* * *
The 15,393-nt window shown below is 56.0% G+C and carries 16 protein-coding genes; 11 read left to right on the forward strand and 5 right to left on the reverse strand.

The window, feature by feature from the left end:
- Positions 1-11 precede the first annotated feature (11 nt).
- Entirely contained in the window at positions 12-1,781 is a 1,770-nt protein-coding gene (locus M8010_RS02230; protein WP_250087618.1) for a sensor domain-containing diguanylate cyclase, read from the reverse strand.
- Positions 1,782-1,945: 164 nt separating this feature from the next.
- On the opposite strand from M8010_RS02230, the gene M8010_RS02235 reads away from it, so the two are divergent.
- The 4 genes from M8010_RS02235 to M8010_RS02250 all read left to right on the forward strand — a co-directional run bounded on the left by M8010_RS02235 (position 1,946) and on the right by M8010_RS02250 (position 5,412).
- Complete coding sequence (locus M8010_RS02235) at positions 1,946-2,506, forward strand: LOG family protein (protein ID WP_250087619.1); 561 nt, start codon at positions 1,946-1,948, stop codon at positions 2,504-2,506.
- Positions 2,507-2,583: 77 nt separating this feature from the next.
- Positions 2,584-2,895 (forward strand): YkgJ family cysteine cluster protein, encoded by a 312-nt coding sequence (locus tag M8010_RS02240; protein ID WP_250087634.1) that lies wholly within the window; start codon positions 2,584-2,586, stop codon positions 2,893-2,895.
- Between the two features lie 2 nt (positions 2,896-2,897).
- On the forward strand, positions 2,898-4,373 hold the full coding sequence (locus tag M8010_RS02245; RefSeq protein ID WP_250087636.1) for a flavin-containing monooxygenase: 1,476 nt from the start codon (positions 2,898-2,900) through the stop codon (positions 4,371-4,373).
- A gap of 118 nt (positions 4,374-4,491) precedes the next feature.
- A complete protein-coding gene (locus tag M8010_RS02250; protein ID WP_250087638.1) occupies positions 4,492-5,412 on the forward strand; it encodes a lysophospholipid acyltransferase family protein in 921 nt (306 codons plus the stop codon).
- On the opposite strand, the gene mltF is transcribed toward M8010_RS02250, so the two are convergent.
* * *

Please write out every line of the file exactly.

The 15,393-nt window shown below is 56.0% G+C and carries 16 protein-coding genes; 11 read left to right on the forward strand and 5 right to left on the reverse strand.

The window, feature by feature from the left end:
- Positions 1-11 precede the first annotated feature (11 nt).
- Entirely contained in the window at positions 12-1,781 is a 1,770-nt protein-coding gene (locus M8010_RS02230; protein WP_250087618.1) for a sensor domain-containing diguanylate cyclase, read from the reverse strand.
- Positions 1,782-1,945: 164 nt separating this feature from the next.
- On the opposite strand from M8010_RS02230, the gene M8010_RS02235 reads away from it, so the two are divergent.
- The 4 genes from M8010_RS02235 to M8010_RS02250 all read left to right on the forward strand — a co-directional run bounded on the left by M8010_RS02235 (position 1,946) and on the right by M8010_RS02250 (position 5,412).
- Complete coding sequence (locus M8010_RS02235) at positions 1,946-2,506, forward strand: LOG family protein (protein ID WP_250087619.1); 561 nt, start codon at positions 1,946-1,948, stop codon at positions 2,504-2,506.
- Positions 2,507-2,583: 77 nt separating this feature from the next.
- Positions 2,584-2,895 (forward strand): YkgJ family cysteine cluster protein, encoded by a 312-nt coding sequence (locus tag M8010_RS02240; protein ID WP_250087634.1) that lies wholly within the window; start codon positions 2,584-2,586, stop codon positions 2,893-2,895.
- Between the two features lie 2 nt (positions 2,896-2,897).
- On the forward strand, positions 2,898-4,373 hold the full coding sequence (locus tag M8010_RS02245; RefSeq protein ID WP_250087636.1) for a flavin-containing monooxygenase: 1,476 nt from the start codon (positions 2,898-2,900) through the stop codon (positions 4,371-4,373).
- A gap of 118 nt (positions 4,374-4,491) precedes the next feature.
- A complete protein-coding gene (locus tag M8010_RS02250; protein ID WP_250087638.1) occupies positions 4,492-5,412 on the forward strand; it encodes a lysophospholipid acyltransferase family protein in 921 nt (306 codons plus the stop codon).
- On the opposite strand, the gene mltF is transcribed toward M8010_RS02250, so the two are convergent.